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Ten member states urge EU to mark nuclear power as low-carbon energy

Ten member states urge EU nuclear power low carbon energy

Photo: Ben Kerckx from Pixabay

Published

October 13, 2021

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Published:

October 13, 2021

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Bulgaria, Croatia, Czechia, Finland, France, Hungary, Poland, Romania, Slovakia and Slovenia asked the European Commission to include nuclear power in the EU’s green taxonomy framework and recognize it as a low-carbon technology. It would give nuclear energy projects access to state aid.

Numerous media outlets published a joint statement by ministers from ten European Union member countries in which they advocate for the inclusion of nuclear power as a green or transition technology in the sustainable finance taxonomy by the end of the year. France and Poland are leading the group, which includes four Southeastern European states: Slovenia, Croatia, Romania and Bulgaria.

The remaining members are the Czech Republic, Finland, Hungary and Slovakia. The European Commission published the green taxonomy in April to offer technical insight into the climate performances of renewable energy technology and their compliance with the EU’s climate goals. It didn’t include nuclear power.

According to news reports, the group also sent the request to the European Commission.

Two opposing blocs emerge in EU’s nuclear power dilemma

Germany, Austria, Denmark, Luxembourg and Spain are strongly opposing the demand. They argued in their own joint statement in July that adding nuclear power to the taxonomy “would permanently damage its integrity, credibility and therefore its usefulness.”

If the EU endorses the initiative to label nuclear power as a low-carbon technology, such projects would get access to state aid. They may also attract banks and investment funds that have climate goals.

Ministers from ten EU member countries claim renewables can’t provide enough electricity for the energy transition away from fossil fuels

“Nuclear power must be part of the solution” for countering climate change but also for the current energy crisis and price volatility, according to ministers of economy and energy from ten countries. Of note, the EU’s Joint Research Centre earlier found that nuclear energy doesn’t hurt human health or the environment more than other electricity sources.

The EU countries that asked for nuclear power to be labeled as green acknowledged the role of renewables in the energy transition, but they also claim such sources don’t have the potential for the production of clean power “at a sufficient and constant level.”

Opponents such as Greenpeace point to the risks from radioactive waste and accidents. They say nuclear power is expensive and that such facilities take a long time to be built.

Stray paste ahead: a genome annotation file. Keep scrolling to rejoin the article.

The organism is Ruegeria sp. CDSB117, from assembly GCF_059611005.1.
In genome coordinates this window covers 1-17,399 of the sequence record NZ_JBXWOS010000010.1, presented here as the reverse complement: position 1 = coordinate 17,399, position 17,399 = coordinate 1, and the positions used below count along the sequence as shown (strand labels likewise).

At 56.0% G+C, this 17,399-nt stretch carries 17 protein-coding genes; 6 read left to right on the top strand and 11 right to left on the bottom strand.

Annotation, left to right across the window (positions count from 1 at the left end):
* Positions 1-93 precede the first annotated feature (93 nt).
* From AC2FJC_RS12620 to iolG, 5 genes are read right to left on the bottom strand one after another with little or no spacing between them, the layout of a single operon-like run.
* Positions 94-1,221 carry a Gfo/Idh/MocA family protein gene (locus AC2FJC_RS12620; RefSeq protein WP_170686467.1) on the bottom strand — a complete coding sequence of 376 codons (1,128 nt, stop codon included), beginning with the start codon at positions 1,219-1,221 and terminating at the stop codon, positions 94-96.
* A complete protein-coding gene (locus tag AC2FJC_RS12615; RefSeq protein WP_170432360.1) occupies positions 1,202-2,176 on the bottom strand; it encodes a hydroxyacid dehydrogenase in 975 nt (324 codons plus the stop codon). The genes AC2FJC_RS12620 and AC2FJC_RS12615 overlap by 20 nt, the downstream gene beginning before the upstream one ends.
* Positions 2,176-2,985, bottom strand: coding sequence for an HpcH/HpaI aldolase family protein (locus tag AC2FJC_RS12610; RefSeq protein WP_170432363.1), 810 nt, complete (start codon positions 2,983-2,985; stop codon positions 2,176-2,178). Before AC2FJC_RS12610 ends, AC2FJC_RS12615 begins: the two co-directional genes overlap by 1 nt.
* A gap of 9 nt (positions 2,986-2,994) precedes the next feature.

France isn’t willing to lower its dependence

President of France Emmanuel Macron has just presented an investment plan worth EUR 30 billion including EUR 8 billion for renewables, green hydrogen and nuclear energy and EUR 4 billion for transportation and mobility. The government will allocate EUR 1 billion for small modular reactors, a new nuclear technology, he revealed.

France gets more than two thirds of its electricity from nuclear power plants while Germany intends to shut down all its remaining reactors next year.

Croatia and Slovenia may soon start official negotiations on plans for a second bloc in joint nuclear power plant Krško, according to Minister Tomislav Ćorić

In other news, Croatia’s Minister of Economy and Sustainable Development Tomislav Ćorić said he would officially tell Slovenia next week that negotiations on the construction of the second reactor at the joint Krško nuclear plant can begin. He added his country is examining the possibility to sign a ten-year contract with Hungary to buy electricity from its nuclear power plant Paks.

Austria is opposing the project for the second reactor at Krško in its neighboring Slovenia. Croatia is against Slovenia’s plan to deposit its part of nuclear waste near their common border, while Bosnia and Herzegovina has a similar issue with Croatia.

Hungary is working on the Paks 2 project with Russia to expand its existing nuclear power plant. Its government suggested to Serbia last year to send it excess power from Paks and get electricity from hydroelectric plants in return.

Romania intends to refurbish and expand its Cernavodă nuclear plant in cooperation with Canada. Bulgaria is not giving up on the expansion of its Kozloduy nuclear power plant, and it is also considering the possibility to build other such units. All the projects in the region haven’t been able to get off the ground for years.

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